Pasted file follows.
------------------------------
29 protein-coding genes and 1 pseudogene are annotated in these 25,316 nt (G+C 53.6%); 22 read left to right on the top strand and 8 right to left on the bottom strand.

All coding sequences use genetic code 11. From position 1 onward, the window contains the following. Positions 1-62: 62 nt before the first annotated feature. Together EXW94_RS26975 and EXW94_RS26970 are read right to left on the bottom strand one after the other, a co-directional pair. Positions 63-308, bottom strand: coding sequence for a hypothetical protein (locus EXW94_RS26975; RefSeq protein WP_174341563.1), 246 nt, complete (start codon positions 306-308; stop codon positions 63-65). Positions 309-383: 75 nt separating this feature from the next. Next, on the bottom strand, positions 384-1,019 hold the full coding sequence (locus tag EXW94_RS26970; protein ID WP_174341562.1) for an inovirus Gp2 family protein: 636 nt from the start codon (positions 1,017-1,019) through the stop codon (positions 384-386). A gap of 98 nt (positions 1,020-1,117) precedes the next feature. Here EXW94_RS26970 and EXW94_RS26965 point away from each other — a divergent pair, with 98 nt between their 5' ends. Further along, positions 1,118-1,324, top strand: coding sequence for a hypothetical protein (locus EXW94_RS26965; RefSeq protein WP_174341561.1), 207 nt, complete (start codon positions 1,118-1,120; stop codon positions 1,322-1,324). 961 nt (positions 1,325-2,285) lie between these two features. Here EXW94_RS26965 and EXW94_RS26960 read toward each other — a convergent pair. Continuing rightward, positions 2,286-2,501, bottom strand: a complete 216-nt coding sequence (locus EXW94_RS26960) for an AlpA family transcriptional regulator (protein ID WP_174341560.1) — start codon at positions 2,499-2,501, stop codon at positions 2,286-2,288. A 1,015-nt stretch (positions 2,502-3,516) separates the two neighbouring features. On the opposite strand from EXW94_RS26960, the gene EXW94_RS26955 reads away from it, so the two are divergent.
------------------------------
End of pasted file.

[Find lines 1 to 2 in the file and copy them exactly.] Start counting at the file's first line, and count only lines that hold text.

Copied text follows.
29 protein-coding genes and 1 pseudogene are annotated in these 25,316 nt (G+C 53.6%); 22 read left to right on the top strand and 8 right to left on the bottom strand.

All coding sequences use genetic code 11. From position 1 onward, the window contains the following. Positions 1-62: 62 nt before the first annotated feature. Together EXW94_RS26975 and EXW94_RS26970 are read right to left on the bottom strand one after the other, a co-directional pair. Positions 63-308, bottom strand: coding sequence for a hypothetical protein (locus EXW94_RS26975; RefSeq protein WP_174341563.1), 246 nt, complete (start codon positions 306-308; stop codon positions 63-65). Positions 309-383: 75 nt separating this feature from the next. Next, on the bottom strand, positions 384-1,019 hold the full coding sequence (locus tag EXW94_RS26970; protein ID WP_174341562.1) for an inovirus Gp2 family protein: 636 nt from the start codon (positions 1,017-1,019) through the stop codon (positions 384-386). A gap of 98 nt (positions 1,020-1,117) precedes the next feature. Here EXW94_RS26970 and EXW94_RS26965 point away from each other — a divergent pair, with 98 nt between their 5' ends. Further along, positions 1,118-1,324, top strand: coding sequence for a hypothetical protein (locus EXW94_RS26965; RefSeq protein WP_174341561.1), 207 nt, complete (start codon positions 1,118-1,120; stop codon positions 1,322-1,324). 961 nt (positions 1,325-2,285) lie between these two features. Here EXW94_RS26965 and EXW94_RS26960 read toward each other — a convergent pair. Continuing rightward, positions 2,286-2,501, bottom strand: a complete 216-nt coding sequence (locus EXW94_RS26960) for an AlpA family transcriptional regulator (protein ID WP_174341560.1) — start codon at positions 2,499-2,501, stop codon at positions 2,286-2,288. A 1,015-nt stretch (positions 2,502-3,516) separates the two neighbouring features. On the opposite strand from EXW94_RS26960, the gene EXW94_RS26955 reads away from it, so the two are divergent.